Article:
You’d be forgiven for thinking that the best days of Texas film are past. In all our big cities—the places where most movie production happens—it’s gotten difficult to find the sort of cheap rents that budding filmmakers depend on. And the Legislature’s on-and-off-and-on-again willingness to fund an incentives program (see “Final Cut”) has made it a lot tougher to get movies made here. Surely, you think, we won’t see another Slacker or El Mariachi or Texas Chain Saw Massacre anytime soon.
Yet, somehow, the legacy of Richard Linklater, Robert Rodriguez, and Tobe Hooper lives on—and not just in Austin, where the modern Texas film industry first took shape. Places like Houston, Dallas, and, yes, Laredo are fostering ambitious young directors who are interested in making independent art-house cinema, blockbuster features, and incisive documentaries. And many of them—despite the skyrocketing cost of living, despite the hostility from the Lege—are staying put rather than moving to L.A. or New York.
Here are ten directors—many of them are screenwriters too, and a few are actors as well—who will be making Texas proud for years to come. —Jeff Salamon
Hollywood is calling David Lowery, but he’s staying put in Dallas. Later this month, Lowery, director of the 2013 festival favorite Ain’t Them Bodies Saints and last year’s Disney remake Pete’s Dragon, debuts his third feature, A Ghost Story, starring Casey Affleck and Rooney Mara. With a major-cities release and rave early reviews, it should earn a big multiple on its $150,000 budget. But Lowery’s haunted-house script feels nothing like Hollywood business as usual. It’s not horror—Affleck plays a sullen, bedsheet-wearing ghost who watches as his wife, Mara, mourns his passing. Nor is it a remake of a Patrick Swayze flick; instead of veering into supernatural-romance territory, A Ghost Story expands into a gorgeous, cosmic meditation on impermanence and the tangled meaning of home. “I spent a great deal of my youth wanting to leave Dallas and go to New York or Los Angeles,” Lowery says. “At a certain point, that ceased to be important to me. What was important to me instead was making things that felt like personal expression. I had the means to do that in Dallas.” The visionary success of A Ghost Story assures that Hollywood will now come to meet Lowery on his own ground. —Michael Agresta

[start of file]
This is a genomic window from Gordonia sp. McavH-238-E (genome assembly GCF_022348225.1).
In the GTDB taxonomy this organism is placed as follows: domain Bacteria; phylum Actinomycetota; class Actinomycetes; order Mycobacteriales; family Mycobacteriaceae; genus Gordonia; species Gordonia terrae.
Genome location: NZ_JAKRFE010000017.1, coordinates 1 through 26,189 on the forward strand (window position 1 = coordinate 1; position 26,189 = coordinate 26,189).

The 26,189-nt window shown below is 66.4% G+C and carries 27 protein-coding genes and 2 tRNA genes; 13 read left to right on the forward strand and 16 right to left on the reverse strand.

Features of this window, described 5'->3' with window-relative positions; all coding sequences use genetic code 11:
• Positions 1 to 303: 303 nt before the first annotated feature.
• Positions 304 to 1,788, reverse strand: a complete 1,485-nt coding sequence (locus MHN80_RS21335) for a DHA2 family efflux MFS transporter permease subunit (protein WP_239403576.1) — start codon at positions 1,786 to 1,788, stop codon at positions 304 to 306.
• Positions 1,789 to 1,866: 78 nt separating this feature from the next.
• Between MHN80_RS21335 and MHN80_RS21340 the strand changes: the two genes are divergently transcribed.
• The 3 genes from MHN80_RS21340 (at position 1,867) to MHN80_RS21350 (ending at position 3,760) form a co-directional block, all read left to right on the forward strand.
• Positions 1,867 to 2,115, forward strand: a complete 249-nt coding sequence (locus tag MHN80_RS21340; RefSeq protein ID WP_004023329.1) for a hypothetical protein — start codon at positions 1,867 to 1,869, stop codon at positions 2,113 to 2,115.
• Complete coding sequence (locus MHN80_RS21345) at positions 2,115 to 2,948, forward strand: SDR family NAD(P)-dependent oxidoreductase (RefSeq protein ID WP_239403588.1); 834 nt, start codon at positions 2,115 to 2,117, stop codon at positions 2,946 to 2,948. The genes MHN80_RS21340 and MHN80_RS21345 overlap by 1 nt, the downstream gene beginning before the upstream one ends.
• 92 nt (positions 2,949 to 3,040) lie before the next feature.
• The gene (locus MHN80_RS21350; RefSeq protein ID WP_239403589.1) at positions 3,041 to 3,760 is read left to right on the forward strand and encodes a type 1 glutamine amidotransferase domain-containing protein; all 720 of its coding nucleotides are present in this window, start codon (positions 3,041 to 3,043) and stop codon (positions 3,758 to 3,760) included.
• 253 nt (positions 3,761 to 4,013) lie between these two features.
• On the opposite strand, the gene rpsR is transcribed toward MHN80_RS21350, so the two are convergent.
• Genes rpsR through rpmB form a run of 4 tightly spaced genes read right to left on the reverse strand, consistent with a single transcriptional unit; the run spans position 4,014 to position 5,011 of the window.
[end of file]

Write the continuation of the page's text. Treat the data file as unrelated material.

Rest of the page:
Since the 2004 release of his time-travel brainteaser Primer, shot in the Dallas suburbs where he lived, autodidactic auteur Shane Carruth has released just one other film: 2013’s Upstream Color, an even more challenging feature that alienated some viewers while bolstering his rep as a Kubrickian visionary. Where other no-budget filmmakers might rely on exposition to tell what they can’t show, Carruth went in a different direction, creating a dense rebus puzzle of imagery—worms, pigs, orchids, and the sounds of the planet—and demanding that we invent our own decoder rings. As of late 2015, prospects were rosy for his high-seas epic, The Modern Ocean; Anne Hathaway, Keanu Reeves, and Daniel Radcliffe had agreed to star in it. But then a year passed with no news of a production date, suggesting that the film may have met the same fate as A Topiary, the effects-laden sci-fi adventure he tried and failed to make after Primer. Though often secretive (he shot Upstream Color quietly in North Texas, unbeknownst to Hollywood), Carruth hasn’t been invisible. He did a bit of acting, wrote music for the TV show The Girlfriend Experience (co-created by his fiancée Amy Seimetz), and even co-directed a documentary about big data for the National Geographic series Breakthrough. But a new feature? Given Carruth’s history, that may arrive when we’re least prepared for it. —John DeFore
Though it was his second film as a director (a little-seen thriller set in Texarkana was the first), the 2015 Sundance arrival of Me and Earl and the Dying Girl played out like a dream debut for Laredo native Alfonso Gomez-Rejon: standing ovation, the Grand Jury Prize, and a bidding war that reportedly reached $12 million. Adding his own film-geek references and techniques to the novel he was adapting, Gomez-Rejon gave his teen hero a quirkier POV than might have been expected and set the pic apart from the usual young-adult pack. Then, as happens to so many Sundance hits, the movie bombed in theaters. But Gomez-Rejon had been around long enough not to let that throw him off course: having worked on hits including Argo and earned awards for TV directing (American Horror Story: Coven), he was well connected enough to make a quick rebound. Gomez-Rejon dodged a bullet when he quit the Will Smith bomb-to-be Collateral Beauty over creative differences, and he now has at least four directing projects reportedly in development, ranging from an action comedy about macho filmmaker Sam Peckinpah to a script by chick-flick hitmaker Delia Ephron. But first: December’s The Current War, a prestigious-looking drama in which Benedict Cumberbatch plays Thomas Edison. —J.D.